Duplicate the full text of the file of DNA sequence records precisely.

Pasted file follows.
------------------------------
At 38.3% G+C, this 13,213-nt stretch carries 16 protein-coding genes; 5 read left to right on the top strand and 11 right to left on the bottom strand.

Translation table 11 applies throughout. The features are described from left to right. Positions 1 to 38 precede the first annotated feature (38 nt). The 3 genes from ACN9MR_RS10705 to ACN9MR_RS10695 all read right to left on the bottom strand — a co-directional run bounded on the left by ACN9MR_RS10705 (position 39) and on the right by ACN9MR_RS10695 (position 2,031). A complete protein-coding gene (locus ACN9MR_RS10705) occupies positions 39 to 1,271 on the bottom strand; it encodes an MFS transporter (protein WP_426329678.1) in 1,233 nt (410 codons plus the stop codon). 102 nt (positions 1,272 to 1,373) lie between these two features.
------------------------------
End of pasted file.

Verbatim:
At 38.3% G+C, this 13,213-nt stretch carries 16 protein-coding genes; 5 read left to right on the top strand and 11 right to left on the bottom strand.

Translation table 11 applies throughout. The features are described from left to right. Positions 1 to 38 precede the first annotated feature (38 nt). The 3 genes from ACN9MR_RS10705 to ACN9MR_RS10695 all read right to left on the bottom strand — a co-directional run bounded on the left by ACN9MR_RS10705 (position 39) and on the right by ACN9MR_RS10695 (position 2,031). A complete protein-coding gene (locus ACN9MR_RS10705) occupies positions 39 to 1,271 on the bottom strand; it encodes an MFS transporter (protein WP_426329678.1) in 1,233 nt (410 codons plus the stop codon). 102 nt (positions 1,272 to 1,373) lie between these two features.